SEO Website Audits: The Top Technical Items We Run Into
When it comes to optimizing your website for search, there are several factors you need to think about. Opinions will vary on what thing is the most important to tackle in that moment.
Most will agree, however, that the first thing you MUST do is review and fix the technical aspects of your website. You need to lay a strong foundation before you build anything else – otherwise you’ll sink before you even open your doors.
Below, find a brief overview of the top SEO technical items we look for in our SEO technical audits. This is by no means comprehensive, but it covers the main issues we tend to run into with our clients.
SEO Audit Tools
There are several tools you can use to run SEO audits on your site. They run the gamut from free to high monthly fees for bundled services, so you have to find what works for you. Some free examples include:
- SEOptimer.com (This is a very basic audit tool that will give you some starting ideas about your site). This tool will check your meta data, keyword consistency, robots, usability and sitemap information.
- You can also sign up for a 30 day free trial of the Moz SEO suite of tools and run through an audit there. This should be a fairly comprehensive source of information.
- SEOmator.com also offers a basic, free tool that allows you to save a PDF of your site issues.
Unfortunately, free tools won’t give you the deep dive you really need to understand the breadth of issues with your site, and how to fix them. That’s why many people turn to SEO agencies with access to comprehensive tools and data to perform site audits and explain their results.
Without further ado, let’s jump right in!
Top Technical Issues Our SEO Agency Runs Into
Whenever we onboard a new SEO client, there are several red flags we look out for first:
- Is the site crawl-able by Google bots? Are all pages we want to be seen by Google, able to be seen? (No index/no follow tags are heading toward obscurity, though).
- Is the website secure? (Is HTTPS enabled/across the whole site?)
- Are there a large number of broken links (404 errors)? These impact the ability of the Google bots to properly navigate the site.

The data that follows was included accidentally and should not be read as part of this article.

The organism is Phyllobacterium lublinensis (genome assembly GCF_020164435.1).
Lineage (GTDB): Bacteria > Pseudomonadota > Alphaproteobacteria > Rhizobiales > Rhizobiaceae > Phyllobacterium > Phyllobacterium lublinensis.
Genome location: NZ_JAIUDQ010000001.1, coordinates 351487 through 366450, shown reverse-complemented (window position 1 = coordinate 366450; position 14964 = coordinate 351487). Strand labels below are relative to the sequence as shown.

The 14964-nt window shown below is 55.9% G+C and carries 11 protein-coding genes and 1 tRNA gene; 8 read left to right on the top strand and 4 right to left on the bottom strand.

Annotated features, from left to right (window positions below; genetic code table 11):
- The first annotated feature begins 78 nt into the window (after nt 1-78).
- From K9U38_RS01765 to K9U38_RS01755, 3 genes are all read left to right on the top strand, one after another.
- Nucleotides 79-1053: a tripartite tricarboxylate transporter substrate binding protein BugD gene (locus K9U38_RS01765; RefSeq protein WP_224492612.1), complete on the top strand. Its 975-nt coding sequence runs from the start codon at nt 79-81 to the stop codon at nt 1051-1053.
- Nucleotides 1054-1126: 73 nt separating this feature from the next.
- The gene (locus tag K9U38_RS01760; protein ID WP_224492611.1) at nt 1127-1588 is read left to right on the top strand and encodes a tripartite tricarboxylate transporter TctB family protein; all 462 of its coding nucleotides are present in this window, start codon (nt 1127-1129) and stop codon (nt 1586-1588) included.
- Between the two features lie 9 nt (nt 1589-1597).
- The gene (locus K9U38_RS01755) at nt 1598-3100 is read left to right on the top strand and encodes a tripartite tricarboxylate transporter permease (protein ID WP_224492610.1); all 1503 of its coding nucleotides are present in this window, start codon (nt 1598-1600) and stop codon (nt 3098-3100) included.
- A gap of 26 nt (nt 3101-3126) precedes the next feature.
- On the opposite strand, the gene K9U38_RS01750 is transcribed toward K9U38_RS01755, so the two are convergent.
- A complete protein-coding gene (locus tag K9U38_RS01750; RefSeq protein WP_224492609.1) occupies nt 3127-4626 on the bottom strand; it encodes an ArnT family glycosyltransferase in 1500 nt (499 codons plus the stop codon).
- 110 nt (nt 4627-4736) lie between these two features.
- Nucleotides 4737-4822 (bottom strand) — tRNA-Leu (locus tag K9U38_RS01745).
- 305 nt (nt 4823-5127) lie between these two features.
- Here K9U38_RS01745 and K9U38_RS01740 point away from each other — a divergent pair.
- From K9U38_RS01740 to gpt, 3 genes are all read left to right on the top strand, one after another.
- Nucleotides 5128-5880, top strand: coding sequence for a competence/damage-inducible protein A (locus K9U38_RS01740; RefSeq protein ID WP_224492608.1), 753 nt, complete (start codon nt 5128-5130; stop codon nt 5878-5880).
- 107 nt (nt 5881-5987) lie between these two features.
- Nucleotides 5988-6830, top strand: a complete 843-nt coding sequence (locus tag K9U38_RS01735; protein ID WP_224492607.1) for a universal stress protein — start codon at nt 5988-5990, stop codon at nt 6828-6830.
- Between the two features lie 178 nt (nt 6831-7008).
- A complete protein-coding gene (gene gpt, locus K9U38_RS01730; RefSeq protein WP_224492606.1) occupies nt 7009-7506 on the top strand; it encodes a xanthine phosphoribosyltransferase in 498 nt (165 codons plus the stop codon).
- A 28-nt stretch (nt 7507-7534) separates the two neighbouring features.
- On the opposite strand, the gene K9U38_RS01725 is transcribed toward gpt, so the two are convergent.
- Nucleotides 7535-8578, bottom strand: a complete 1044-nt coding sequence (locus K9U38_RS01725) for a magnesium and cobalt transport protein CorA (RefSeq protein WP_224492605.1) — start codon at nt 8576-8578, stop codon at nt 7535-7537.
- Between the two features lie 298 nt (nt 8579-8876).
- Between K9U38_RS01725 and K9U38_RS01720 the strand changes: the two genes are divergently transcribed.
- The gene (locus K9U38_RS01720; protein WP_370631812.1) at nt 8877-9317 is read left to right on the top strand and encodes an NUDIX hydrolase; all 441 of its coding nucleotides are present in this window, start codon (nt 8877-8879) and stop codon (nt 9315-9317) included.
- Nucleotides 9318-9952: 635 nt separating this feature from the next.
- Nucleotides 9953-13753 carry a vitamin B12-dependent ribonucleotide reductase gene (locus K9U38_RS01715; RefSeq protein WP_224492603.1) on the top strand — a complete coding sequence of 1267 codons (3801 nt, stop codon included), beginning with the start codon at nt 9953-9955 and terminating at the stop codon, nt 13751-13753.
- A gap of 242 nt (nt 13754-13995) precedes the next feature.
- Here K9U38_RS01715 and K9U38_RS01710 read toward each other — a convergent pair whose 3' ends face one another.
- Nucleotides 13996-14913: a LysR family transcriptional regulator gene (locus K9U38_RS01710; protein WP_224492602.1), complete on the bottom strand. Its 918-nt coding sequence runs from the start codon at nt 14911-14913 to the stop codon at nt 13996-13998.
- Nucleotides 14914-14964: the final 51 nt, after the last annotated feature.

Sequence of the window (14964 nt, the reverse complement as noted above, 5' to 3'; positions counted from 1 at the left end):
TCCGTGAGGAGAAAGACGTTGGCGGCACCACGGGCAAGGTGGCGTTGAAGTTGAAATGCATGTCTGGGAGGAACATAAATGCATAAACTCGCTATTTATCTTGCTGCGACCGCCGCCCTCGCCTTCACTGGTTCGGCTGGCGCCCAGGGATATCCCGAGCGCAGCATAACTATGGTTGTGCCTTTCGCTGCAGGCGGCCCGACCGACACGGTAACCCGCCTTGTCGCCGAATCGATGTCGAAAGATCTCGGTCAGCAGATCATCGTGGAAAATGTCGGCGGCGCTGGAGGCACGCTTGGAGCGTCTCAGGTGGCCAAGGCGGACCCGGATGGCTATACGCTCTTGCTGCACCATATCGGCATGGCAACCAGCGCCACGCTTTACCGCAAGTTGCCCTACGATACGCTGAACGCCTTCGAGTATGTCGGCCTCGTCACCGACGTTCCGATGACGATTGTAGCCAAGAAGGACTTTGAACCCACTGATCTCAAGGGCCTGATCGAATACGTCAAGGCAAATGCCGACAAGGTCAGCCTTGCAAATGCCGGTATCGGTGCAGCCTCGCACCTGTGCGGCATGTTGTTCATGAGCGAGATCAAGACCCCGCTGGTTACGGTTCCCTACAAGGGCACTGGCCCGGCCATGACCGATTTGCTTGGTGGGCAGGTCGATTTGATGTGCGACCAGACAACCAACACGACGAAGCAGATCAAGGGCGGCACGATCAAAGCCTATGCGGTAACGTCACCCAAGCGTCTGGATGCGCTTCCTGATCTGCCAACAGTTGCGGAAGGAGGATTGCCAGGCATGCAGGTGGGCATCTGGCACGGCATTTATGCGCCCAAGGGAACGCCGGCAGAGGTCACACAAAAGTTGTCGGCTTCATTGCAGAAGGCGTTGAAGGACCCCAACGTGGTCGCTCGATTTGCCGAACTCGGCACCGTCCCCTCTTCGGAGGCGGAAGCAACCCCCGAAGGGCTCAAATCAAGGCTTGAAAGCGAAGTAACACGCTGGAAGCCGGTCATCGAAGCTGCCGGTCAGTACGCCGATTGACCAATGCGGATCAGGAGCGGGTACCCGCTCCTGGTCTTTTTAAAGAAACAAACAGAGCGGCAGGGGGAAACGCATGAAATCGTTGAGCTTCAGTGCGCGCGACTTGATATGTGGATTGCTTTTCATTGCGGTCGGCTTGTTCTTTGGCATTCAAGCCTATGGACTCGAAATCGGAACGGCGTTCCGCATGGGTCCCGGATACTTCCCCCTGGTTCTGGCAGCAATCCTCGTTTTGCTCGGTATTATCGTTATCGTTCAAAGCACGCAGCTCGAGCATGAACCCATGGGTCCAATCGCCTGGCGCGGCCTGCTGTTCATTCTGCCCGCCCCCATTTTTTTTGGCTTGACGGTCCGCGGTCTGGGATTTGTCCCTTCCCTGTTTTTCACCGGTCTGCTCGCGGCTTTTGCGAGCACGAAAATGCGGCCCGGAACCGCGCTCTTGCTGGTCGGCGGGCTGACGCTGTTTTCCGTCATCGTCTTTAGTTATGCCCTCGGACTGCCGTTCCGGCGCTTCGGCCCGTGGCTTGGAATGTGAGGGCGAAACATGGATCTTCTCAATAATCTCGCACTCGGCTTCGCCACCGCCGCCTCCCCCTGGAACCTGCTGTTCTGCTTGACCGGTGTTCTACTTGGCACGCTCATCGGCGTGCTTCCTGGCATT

- What’s the load speed like on the site? The slower it is, the worse the site performs.
- Does the site render properly on mobile?
- Are the correct pages included in the sitemap?
The above issues are the ones we would consider absolutely critical to continuing with an SEO project. Without fixing errors like these, our chances of success with later optimizations are almost certainly going to be negatively impacted.
The next issues we would pursue on a site are content focused:
- Is there duplicate content anywhere on the site?
- Are title tags and meta descriptions missing, too long, or too short?
- Is the content on the site substantial enough, or are there a lot of pages with low word count? More content issues to look out for according to recent Google algorithm changes are outlined here.
- Are there too many, too little, or incorrectly written H1 headings?
Site Structure and More
Next, let’s review the site’s overall structure. Does it take too many clicks to get to an important page on the site? If so, can we simplify the structure so that it is more straightforward?
Other things we look for:
- There should be a solid internal linking strategy in place. The pages on your site should connect to each other so that Google can logically move from one to another.
- Are there any temporary redirects in place (302s?). If so, those need to become permanent.
- Are redirect loops are significant problem? We try to avoid making site navigation too complicated for Google. Things become especially complicated when one page redirects to another, which then redirects back to the original page. You can leave Google running in circles, which will certainly impact how Google views usability of your website.
- Do site images have ALT text? A site audit will almost always come back with plenty of missing ALT text. We always recommend optimizing images where possible, but leave it up to the site owner as to the priority of this task.
All of the above items should not only be addressed, but should also inform your entire SEO strategy going forward. Not a lot of content on the site? Meta data incorrect? Guess what your team should spend time optimizing for the first quarter of SEO work?!
Of course, pacing differs client by client and site by site (smaller informational sites are going to go quite a bit faster than larger ecommerce sites, for example).
We spend a lot of time working on our technical audits and fixes, and we tend to bundle them with our keyword research phase. To us, these two highly important steps in the SEO process are key to ensuring your strategy is on the right course from the start.
This would be the next step in the audit process – though you should have already been exposed to the backlink profile of the site when you were pitching/beginning work. Doing a deep dive for toxic links is an important part of the audit as a whole – especially if you have to disavow some domains – but focusing on the foundation of the site is still more critical in the beginning phases of a project.
Feel like we missed something? Tell us in the comments!